NEW YORK -- Michael Dell's initiative to take Dell private sailed past regulatory obstacles this week while the company attempts to make strides and become a leader in tablets and notebooks PCs.
The company unveiled what analysts believe are attractive bring your own device (BYOD) products and a cloud service that may give corporate IT shops reason to notice Dell in the sea of mobile computing platforms.
"Dell has the innovation to get its mojo back," said Tim Bajarin, president of Creative Strategies Inc., an IT consulting firm based in San Jose, Calif. "It's the best line up I've seen from them in many years. They're serious about mobile."
Tim BajarinPresident, Creative Strategies Inc.
Dell going private frees up the organization to push harder, take more innovation risks and be aggressive without concerns about the company's stock, said Neil Hand, vice president of tablet and performance PC computing.
The company also pushed PocketCloud, originally developed by Wyse, which Dell acquired last year. It has evolved into a multi-device file synchronization and storage service, similar to Apple's iCloud, allowing users to access their own personal cloud from any device.
"I think [PocketCloud is] a bigger deal [now] because it reflects the fact that people are buying more devices," said Bob O'Donnell, program vice president for clients and displays at IDC, of Framingham, Mass.
Dell Android and Windows 8 tablet lineup
With its new devices, Dell joins the frenzy of hardware manufacturers refreshing their tablet and notebook PC line up during the fourth quarter. The company's launch of its new Venue 7- and 8-inch Android-based tablets, Dell Venue 8 and 11 Pro Windows 8 tablets, as well as the new lineup of XPS 11-, 13- and 15-inch devices, reach both the enterprise and consumer markets.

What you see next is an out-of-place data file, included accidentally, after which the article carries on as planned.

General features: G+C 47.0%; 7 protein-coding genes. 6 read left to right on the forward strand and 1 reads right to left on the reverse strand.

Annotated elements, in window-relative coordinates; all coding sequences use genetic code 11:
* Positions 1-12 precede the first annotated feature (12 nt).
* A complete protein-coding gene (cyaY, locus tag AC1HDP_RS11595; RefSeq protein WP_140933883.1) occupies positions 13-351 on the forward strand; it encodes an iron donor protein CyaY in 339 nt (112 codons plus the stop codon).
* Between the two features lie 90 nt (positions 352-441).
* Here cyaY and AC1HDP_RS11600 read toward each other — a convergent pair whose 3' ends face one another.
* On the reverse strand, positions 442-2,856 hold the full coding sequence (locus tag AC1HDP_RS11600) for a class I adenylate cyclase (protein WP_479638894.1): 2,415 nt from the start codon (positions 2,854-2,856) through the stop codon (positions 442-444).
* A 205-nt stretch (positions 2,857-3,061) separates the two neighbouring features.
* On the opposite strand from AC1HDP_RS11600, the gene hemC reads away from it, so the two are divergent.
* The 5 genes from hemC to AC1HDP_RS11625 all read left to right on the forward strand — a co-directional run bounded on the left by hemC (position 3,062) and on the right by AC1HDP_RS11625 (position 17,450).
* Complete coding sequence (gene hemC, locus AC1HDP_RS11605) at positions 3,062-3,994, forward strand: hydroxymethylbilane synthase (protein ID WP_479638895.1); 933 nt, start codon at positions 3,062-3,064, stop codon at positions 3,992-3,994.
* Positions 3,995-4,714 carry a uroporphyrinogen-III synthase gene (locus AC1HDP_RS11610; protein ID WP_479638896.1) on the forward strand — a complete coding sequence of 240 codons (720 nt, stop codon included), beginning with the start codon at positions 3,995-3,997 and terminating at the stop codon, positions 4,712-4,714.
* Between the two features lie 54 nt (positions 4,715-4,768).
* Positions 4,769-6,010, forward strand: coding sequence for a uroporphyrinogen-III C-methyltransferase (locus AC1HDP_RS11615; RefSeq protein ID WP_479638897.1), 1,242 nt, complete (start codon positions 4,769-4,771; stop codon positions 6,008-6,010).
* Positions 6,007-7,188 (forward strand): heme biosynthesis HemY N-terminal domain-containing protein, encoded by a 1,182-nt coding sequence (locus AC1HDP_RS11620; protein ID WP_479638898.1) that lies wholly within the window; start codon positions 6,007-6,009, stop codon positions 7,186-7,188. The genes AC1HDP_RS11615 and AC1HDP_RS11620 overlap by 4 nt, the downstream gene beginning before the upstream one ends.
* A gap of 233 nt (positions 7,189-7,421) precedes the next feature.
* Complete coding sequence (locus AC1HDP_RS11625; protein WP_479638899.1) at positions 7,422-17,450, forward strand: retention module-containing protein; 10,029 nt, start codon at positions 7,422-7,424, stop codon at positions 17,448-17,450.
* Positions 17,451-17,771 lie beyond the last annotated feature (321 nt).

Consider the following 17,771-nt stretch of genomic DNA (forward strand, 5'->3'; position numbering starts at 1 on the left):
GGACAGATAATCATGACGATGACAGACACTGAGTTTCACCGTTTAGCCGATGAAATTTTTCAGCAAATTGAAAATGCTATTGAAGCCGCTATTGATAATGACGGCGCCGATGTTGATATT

These two product lines span the consumer and commercial strategies, said Sam Burd, Dell's vice president and general manager of the PC product group. Depending upon the model, the products have features for deploying and managing the devices, as well as security features that are attractive to the IT community.
The new notebooks also come with Quad HD displays and are some of the first manifestations of Intel Corp.'s new Bay Trail chipset.
Companies are likely to deploy these devices and end users are expected to buy them for personal use and work, analysts said.
"Get the consumers excited about the product and IT will be ecstatic," said Robert Enderle, principal analyst of the Enderle Group, an IT consulting firm in San Jose, Calif. "It's none a moment too soon," noting that competitors such as Amazon are beginning to make an enterprise IT push as well.
Dell tablet and notebook pricing
Dell's Android tablets begin at $149; the Venue Pro tablets begin at $499; and the XPS notebooks list from $999 to $1,499.
Dell's Venue Pro 11 competes directly against partner Microsoft's Surface Pro lineup.
"The 11-inch [tablet] looks to be a solid Surface Pro alternative, both on price and function," said Chris Silva, principal analyst and founder of High Rock Strategy LLC, of Melrose, Mass. "It's… not surprising to see a manufacturer with a legacy in laptop design nail the idea of a 'convertible' tablet using accessories."
Windows RT doesn't make the cut
Dell won't develop any more Windows RT-based tablets, Hand said. Hand noted although he likes the new Windows 8 modern interface he acknowledged it was a challenge for Windows RT to capture early successes.
Dell was one of the last vendors to sell Windows RT tablets, and just recently pulled the ability to purchase these devices from its website. Microsoft admitted its own failure with a $900 million inventory charge during its 2013 fiscal fourth quarter ending in June.
Meanwhile, analysts also said for Windows 8.1 and tablet makers to gain ground in the enterprise, Office needs to get updated to the modern interface. And that onus is put upon Microsoft, not Dell.
"The problem is Office. Office is still on the old interface," said Enderle. The updated Office interface won't be available until next year, he added.
However, companies that rely on Windows may still see the value in deploying Windows-based mobile devices. A number of schools and universities have done so as a way to streamline desktop and device management.
Diana Hwang asks:
Will you buy a Dell tablet? Why or why not?
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